Natural Gas

Production up; public revenue down

BC fights climate change by reducing the public share of natural gas revenues to almost nothing, while production soars. Meanwhile, unprecedented portions of the world are on fire.


A shortened version:

Categories: Natural Gas

11 replies »

  1. And we have federal liberals telling us that we need the twinning if the Trans Mountain pipeline to pump fossil crudes so we can sell it to generate money to fight climate change and develop alternate energies. Hmmm….fighting fire with gasoline???

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  2. Good day

    Consideration should be given to attaching an assessment of environmental carbon costs of exported fossil fuel resources to the exporting province, and also consolidated at the country level. As it it stands now the importing country gets the pox.

    It would be quite interesting to see where BC, Alberta and Canada would stand on the world stage under that scenario.

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    • I don’t believe our politicians are directly receiving bribes and monetary rewards to establish policies. Their preferences are influenced by interests of the communities they work in. For as long as I can remember, government participants have worshipped the God of GDP.

      So, if an extra $10 billion is added to the province’s GDP by extracting natural gas and coal, even if it damages Earth’s climate, even if the financial benefits go primarily to out-of-province owners of industry and growing automation means fewer and fewer jobs in BC, government can say, “Look at how we increased GDP.” Then they look at deficits and debt and don’t talk about dollar amounts; they talk about debt as a percentage of GDP.

      The NDP’s commitment to fossil fuel extraction is not because John Horgan is pocketing secret payments. Nor is it because the NDP expects to win Legislative seats that represent northeast BC.

      It comes partly from promises made to unions that provided millions of dollars to bail pre-2017 BC NDP out of financial difficulties. Mostly though, it comes from the idea that any large-scale financial activity is politically good, even if it damages the world we live in.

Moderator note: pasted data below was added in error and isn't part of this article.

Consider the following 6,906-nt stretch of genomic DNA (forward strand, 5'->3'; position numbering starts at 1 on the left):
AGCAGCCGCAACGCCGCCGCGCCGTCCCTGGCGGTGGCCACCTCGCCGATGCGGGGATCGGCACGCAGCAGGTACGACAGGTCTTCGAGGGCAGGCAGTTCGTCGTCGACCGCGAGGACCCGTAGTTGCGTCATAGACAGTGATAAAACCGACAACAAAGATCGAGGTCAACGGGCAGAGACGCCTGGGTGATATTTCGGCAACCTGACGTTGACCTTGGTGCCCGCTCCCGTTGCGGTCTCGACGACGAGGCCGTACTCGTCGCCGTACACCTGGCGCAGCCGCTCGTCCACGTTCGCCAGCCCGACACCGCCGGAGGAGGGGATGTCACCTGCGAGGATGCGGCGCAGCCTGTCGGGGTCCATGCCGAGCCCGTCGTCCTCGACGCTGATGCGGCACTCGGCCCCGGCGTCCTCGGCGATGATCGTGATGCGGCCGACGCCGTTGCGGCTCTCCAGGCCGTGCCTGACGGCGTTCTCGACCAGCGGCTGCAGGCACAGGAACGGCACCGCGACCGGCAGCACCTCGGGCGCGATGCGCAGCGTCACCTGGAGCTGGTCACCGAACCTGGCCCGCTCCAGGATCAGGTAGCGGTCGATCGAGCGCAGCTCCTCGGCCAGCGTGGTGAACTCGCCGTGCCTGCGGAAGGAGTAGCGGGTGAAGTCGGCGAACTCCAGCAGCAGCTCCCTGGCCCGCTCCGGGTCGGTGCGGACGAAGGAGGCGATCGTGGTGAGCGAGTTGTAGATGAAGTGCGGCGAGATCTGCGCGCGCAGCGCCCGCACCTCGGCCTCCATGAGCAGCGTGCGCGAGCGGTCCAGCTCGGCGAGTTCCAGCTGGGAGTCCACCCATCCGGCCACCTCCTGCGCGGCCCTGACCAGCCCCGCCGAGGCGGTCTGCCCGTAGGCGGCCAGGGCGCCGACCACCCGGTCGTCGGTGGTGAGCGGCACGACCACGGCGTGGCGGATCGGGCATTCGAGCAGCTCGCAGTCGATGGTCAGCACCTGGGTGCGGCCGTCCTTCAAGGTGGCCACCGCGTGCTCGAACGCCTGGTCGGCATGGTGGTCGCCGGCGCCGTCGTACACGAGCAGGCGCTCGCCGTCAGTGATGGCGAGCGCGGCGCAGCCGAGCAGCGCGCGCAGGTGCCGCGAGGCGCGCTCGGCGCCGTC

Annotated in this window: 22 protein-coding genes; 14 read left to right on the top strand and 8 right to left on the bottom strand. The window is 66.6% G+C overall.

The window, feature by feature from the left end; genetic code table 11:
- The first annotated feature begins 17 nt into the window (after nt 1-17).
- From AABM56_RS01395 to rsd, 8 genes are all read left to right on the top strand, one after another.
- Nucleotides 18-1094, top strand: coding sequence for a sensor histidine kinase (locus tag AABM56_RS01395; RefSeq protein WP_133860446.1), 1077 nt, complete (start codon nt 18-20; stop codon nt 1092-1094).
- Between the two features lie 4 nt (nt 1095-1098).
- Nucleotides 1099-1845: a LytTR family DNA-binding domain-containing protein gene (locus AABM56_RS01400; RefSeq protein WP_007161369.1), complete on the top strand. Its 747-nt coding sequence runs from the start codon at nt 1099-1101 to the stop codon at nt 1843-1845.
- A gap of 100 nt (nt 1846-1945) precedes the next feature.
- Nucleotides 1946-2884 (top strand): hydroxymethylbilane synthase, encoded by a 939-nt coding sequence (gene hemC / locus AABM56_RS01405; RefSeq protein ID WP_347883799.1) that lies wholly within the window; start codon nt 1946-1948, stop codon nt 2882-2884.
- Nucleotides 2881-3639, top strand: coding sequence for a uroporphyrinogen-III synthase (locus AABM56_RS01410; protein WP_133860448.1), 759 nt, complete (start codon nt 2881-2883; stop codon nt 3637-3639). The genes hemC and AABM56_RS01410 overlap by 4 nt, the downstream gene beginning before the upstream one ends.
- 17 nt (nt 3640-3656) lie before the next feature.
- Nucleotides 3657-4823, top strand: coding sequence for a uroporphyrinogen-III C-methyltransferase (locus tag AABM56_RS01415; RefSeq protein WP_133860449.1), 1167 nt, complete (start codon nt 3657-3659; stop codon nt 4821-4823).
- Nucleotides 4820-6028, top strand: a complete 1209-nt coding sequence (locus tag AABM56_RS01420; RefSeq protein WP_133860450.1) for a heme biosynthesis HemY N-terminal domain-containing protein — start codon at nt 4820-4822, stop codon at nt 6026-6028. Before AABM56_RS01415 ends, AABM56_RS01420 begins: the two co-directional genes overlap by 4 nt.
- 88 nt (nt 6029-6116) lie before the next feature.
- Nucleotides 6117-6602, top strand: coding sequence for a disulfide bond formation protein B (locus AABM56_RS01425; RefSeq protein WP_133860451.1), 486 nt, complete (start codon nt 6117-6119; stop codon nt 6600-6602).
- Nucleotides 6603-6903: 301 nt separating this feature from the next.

Given the choice, politicians choose short term gain over long term pain.

      Liked by 1 person

      • An excellent explanation, Norm.

        I’ve often wondered why they would continue to do something that wasn’t increasing the provincial coffers — but it (sadly) makes sense that a government’s thirst for improved GDP would be a motivator to do the wrong thing.

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      • There was a socred politician quite a few years ago who said that the dam would be good for the economy if it never generated a single watt. Maybe the NDP is a victim of the Stockholm syndrome.

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    • I believe there are those within the NDP who are “on the take”. These are the influencers to the premier and the party. The continued building with SkyTrain is a a good example: An obsolete proprietary light metro system, which patents are owned by Alstom (inherited from Bombardier when Alstom purchased Bombardier’s rail division) and SNC Lavalin (which inherited patents from Lavalin) that continues to be built in metro Vancouver.

      Previously influencers from Bombardier and SNC have ensured the continued use of the proprietary (now called ) MALM light metro, even though MALM costs a lot more to build, costs more to operate and maintain and lacks capacity when compared to LRT, even LRT operating as a light metro (Ottawa and Seattle).

      Also Bombardier has been embroiled in criminal corruption cases over the construction of the proprietary light metro in Korea and Malaysia and SNC Lavalin is no saint when it comes to corruption and is also embroiled with Bombardier with the ART system (what we erroneously called SkyTrain in the 1990’s) in Malaysia.

      Then there is that nagging story about the $1 million found in a gym bag in Clinton Park in the late ’90’s about the same time the millennium Line was being built.

      Because our police don’t have the resources to tackle politcal corruption, much of it still goes on today.

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